g_intReportCnt = g_intReportCnt + 1               ' Bump the report count

    Loop

   

    ' Sort the report list arrays

    SortReports

   

    ' Load Report Names into form

    For i = LBound(g_Reports) To UBound(g_Reports)

        frmProfileList.lstReports.AddItem g_Reports(i).name     ' Add name for selection from form

    Next

   

 

The parsing process here is almost identical to what was done for the List of Profiles, the exception being the actual fields of data that are extracted and stored.  To store the data I have again set up a specific data type for the report data.  It looks like the following:

 

 

Public Type REPORTDATA

    accountid As String

    profileid As String

    name As String

    id As String

    language As String

    type As String

    category As String

    ishierarchy As String

    intervalsenabled As String

    isrealtimecompatible As String

    properties As String

End Type

Public g_Reports() As REPORTDATA

 

 

While this application does not yet use this, the “intervalsenabled” value is used to determine whether or not the trends option for report is valid.

 

Prior to loading the report names into the combo list on the form the application will sort that list into alphabetical sequence.  Unfortunately, the list returned from the request does not do that for you.  Using the custom data type here makes that sorting process easier because all of the report information I kept together.

 

 

The next step in the process here is to get the List of Periods that are available.  This is yet another REST URL format for this set of data.  This REST URL has the following format:

 

 

https://ws.webtrends.com/v1_1/ReportService/profiles/YcL4a5dufF6/periods/?format=json

 

 

This REST URL is almost identical to the Report List request with the one exception that it has the “periods” data request defined.  As before, we still use the JSON format for our data type.  This request is submitted just like all of the others we have done.  The format of the result data is shown in the following:

 

 

{"Report":["2009m01d04","2009m01d05","2009m01d06","2009m01d07","2009m01d08","2009m01d09","2009m01d10","2009w02","2009m01d11","2009m01d12","2009m01d13","2009m01d14","2009m01d15","2009m01d16","2009m01d17","2009w03","2009m01","2009q01","2009"],"Realtime":[“2009m01d18”]}

 

 

This format is a bit different than what we have seen with Profiles and Reports.  The outside delimiters in this case are the curly brackets – “{  }” – and the inside delimiters are the square brackets – “[  ]”.  In parsing this data all we care about are the individual periods.  The application, at this time also does not deal with the “Realtime” or express data.  That data will be ignored in this version of the application.  So, all we need to parse are the comma-delimited values, without the quote marks that are contained inside the first set of square brackets.  The code to do that looks like the following:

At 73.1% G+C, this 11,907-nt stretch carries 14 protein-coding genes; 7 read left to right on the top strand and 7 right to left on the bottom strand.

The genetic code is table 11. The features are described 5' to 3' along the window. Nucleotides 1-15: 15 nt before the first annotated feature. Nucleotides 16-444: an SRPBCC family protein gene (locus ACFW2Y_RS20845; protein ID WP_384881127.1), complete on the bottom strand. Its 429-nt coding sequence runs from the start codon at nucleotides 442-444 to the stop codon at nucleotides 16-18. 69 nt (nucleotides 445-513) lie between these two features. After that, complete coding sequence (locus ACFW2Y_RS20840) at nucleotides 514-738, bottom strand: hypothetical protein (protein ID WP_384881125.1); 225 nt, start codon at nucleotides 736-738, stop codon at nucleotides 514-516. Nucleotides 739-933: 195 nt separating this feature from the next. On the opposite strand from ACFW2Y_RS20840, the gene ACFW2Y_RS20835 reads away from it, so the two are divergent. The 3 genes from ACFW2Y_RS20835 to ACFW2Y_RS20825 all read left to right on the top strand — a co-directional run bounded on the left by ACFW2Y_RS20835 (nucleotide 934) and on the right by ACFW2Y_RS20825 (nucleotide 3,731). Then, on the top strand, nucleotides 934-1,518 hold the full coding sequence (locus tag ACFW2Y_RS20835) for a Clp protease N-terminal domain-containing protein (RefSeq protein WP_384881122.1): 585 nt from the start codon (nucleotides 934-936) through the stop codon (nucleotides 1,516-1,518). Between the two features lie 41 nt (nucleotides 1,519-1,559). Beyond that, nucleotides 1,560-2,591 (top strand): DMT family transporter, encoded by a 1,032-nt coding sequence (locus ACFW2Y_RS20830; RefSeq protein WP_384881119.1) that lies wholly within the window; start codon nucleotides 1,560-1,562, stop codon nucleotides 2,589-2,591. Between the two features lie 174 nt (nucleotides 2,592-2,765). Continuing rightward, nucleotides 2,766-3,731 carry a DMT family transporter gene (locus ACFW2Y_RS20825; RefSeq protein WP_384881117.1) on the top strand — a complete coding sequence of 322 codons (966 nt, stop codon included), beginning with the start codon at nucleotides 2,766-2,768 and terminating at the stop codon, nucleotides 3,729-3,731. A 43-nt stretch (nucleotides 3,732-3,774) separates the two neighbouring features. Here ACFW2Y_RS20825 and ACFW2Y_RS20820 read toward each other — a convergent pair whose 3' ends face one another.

' Parse out the URL Result - set into individual time periods

    If InStr(1, g_strResult, "Realtime") Then

        g_strResultb = Mid(g_strResult, 12, (InStr(1, g_strResult, "Realtime") - 15)) ' Need to account for profiles with Express Data

    Else

        g_strResultb = Mid(g_strResult, 12, Len(g_strResult) - 29)    ' No express data

    End If

    g_strResultb = Replace(g_strResultb, """", "")            ' Get rid of the extra " characters

    g_strPeriods() = Split(g_strResultb, ",")                 ' Create an array with this set of data

       

    ' Load data onto Report Periods Form

    frmProfileList.lstPeriods.Clear                       ' Start with empty list

    For i = 0 To UBound(g_strPeriods)

        ReDim Preserve g_strReportPeriod(i)

        frmProfileList.lstPeriods.AddItem g_strPeriods(i)   ' Save in the form

        g_strReportPeriod(frmProfileList.lstPeriods.ListCount - 1) = g_strPeriods(i)    ' Save in our array for use later

    Next

 

 

This is fairly straightforward code to do this.  However, there are a few other items that we need to add to the list for the user to pick for time periods.  These are the relative starting point of “current day”, “current month”, and “current year”.  So these are manually added to our pick list since they have no representation in the list of periods returned.  The code to do that is as follow:

 

 

' Add relative time periods at end of form and array

    ReDim Preserve g_strReportPeriod(i + 3)

    frmProfileList.lstPeriods.AddItem "Today"

    g_strReportPeriod(frmProfileList.lstPeriods.ListCount - 1) = "current_day"

    frmProfileList.lstPeriods.AddItem "This Month"

    g_strReportPeriod(frmProfileList.lstPeriods.ListCount - 1) = "current_month"

    frmProfileList.lstPeriods.AddItem "This Year"

    g_strReportPeriod(frmProfileList.lstPeriods.ListCount - 1) = "current_year"

 

 

So, that ends this portion of the blog post.  In the next blog post we will be getting additional report meta information and dealing with creating a REST URL to fetch actual report data.

 

So, until the next posting,

 

Michael Love

Senior Solutions Engineer